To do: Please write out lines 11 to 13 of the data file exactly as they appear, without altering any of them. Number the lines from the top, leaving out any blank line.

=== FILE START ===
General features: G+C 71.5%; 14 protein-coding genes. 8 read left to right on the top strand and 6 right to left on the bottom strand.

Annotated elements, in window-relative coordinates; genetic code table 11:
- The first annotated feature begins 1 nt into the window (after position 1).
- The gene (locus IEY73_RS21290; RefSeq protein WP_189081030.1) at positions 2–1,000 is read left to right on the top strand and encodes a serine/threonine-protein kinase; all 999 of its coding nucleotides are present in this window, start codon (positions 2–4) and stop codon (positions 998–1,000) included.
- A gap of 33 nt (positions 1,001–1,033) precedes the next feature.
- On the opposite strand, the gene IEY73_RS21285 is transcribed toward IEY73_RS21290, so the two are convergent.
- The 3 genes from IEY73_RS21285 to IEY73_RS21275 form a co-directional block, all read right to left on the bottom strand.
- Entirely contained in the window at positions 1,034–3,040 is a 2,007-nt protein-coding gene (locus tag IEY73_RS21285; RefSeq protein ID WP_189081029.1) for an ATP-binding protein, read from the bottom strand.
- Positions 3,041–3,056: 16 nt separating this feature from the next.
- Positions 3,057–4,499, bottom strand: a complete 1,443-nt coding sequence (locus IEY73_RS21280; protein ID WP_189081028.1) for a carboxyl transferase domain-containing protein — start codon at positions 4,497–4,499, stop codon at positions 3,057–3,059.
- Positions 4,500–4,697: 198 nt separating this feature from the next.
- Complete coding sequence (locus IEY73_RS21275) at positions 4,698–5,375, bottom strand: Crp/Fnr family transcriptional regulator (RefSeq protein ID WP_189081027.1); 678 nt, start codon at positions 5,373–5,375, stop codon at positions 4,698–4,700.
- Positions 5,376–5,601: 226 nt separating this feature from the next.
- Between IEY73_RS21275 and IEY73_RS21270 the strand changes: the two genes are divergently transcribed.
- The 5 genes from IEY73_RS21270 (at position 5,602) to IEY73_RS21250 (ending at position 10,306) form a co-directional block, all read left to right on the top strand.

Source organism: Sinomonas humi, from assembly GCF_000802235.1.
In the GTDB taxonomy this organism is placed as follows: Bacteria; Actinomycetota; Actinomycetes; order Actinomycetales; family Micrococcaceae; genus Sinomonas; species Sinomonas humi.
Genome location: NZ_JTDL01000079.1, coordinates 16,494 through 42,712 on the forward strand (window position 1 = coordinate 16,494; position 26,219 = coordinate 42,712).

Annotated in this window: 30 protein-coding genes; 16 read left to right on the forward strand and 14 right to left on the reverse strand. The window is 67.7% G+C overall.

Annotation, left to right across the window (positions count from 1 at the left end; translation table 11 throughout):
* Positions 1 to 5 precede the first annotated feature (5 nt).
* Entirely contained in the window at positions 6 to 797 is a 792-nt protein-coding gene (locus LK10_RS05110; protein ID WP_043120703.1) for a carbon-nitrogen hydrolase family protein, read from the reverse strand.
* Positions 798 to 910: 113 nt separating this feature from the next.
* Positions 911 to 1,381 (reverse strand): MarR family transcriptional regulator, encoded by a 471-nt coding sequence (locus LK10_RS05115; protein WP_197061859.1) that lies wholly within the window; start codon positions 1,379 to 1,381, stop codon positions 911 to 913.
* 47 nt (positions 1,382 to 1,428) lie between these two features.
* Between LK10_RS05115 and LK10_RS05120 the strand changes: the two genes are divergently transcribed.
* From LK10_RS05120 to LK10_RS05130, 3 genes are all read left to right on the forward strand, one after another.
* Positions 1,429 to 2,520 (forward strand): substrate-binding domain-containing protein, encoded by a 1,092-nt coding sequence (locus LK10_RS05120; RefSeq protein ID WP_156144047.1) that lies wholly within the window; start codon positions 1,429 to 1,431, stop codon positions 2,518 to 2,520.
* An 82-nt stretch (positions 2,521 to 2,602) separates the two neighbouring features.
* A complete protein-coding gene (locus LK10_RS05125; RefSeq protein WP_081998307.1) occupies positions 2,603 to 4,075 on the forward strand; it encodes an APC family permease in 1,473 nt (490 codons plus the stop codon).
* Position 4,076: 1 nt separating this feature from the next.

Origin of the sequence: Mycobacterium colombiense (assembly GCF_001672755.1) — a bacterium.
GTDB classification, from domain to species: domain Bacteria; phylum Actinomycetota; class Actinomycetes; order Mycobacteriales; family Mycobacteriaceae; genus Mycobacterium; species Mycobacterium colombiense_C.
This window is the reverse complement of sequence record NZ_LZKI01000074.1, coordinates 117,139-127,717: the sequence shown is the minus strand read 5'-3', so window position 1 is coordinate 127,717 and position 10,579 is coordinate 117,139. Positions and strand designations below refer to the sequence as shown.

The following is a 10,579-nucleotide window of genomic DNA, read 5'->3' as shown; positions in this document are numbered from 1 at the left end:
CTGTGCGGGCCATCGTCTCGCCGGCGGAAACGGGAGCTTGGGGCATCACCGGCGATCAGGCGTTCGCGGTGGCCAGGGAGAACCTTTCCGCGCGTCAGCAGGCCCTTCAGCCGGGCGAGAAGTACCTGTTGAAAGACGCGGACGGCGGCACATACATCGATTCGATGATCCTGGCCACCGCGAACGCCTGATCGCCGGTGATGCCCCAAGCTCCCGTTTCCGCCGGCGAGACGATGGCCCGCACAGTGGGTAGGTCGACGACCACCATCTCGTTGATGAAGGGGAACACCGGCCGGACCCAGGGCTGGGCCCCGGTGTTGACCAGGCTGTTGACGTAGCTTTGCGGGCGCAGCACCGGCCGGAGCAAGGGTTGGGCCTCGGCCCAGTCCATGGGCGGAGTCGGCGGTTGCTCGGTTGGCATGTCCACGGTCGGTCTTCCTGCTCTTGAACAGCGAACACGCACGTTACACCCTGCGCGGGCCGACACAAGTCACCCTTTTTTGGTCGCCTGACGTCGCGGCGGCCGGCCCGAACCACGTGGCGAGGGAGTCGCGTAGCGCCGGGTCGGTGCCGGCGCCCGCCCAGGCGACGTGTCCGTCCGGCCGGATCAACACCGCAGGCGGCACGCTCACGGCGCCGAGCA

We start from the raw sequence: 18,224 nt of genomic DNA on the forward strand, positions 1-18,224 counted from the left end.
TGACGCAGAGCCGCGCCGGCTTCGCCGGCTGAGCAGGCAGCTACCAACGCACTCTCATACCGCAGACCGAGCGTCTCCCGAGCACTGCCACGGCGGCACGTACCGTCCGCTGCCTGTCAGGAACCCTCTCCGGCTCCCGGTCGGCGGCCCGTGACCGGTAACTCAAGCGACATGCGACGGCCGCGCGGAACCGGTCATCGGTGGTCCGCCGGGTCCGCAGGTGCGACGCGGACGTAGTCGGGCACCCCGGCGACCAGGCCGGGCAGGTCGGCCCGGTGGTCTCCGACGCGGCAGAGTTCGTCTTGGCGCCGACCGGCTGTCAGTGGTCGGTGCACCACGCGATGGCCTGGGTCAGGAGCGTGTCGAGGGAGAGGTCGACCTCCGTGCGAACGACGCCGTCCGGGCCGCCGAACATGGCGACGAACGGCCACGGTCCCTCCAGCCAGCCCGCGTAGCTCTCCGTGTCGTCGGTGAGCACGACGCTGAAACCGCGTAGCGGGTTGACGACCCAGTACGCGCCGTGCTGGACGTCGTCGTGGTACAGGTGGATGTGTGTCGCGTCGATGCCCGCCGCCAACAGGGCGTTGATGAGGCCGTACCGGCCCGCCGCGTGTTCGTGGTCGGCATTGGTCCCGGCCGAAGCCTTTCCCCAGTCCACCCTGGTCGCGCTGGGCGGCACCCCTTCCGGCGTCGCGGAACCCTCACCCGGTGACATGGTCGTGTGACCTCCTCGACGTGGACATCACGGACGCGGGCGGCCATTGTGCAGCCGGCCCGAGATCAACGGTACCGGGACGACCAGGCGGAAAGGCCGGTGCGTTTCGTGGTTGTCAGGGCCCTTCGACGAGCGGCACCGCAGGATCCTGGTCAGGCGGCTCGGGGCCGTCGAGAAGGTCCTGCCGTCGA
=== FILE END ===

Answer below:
- Positions 4,500–4,697: 198 nt separating this feature from the next.
- Complete coding sequence (locus IEY73_RS21275) at positions 4,698–5,375, bottom strand: Crp/Fnr family transcriptional regulator (RefSeq protein ID WP_189081027.1); 678 nt, start codon at positions 5,373–5,375, stop codon at positions 4,698–4,700.
- Positions 5,376–5,601: 226 nt separating this feature from the next.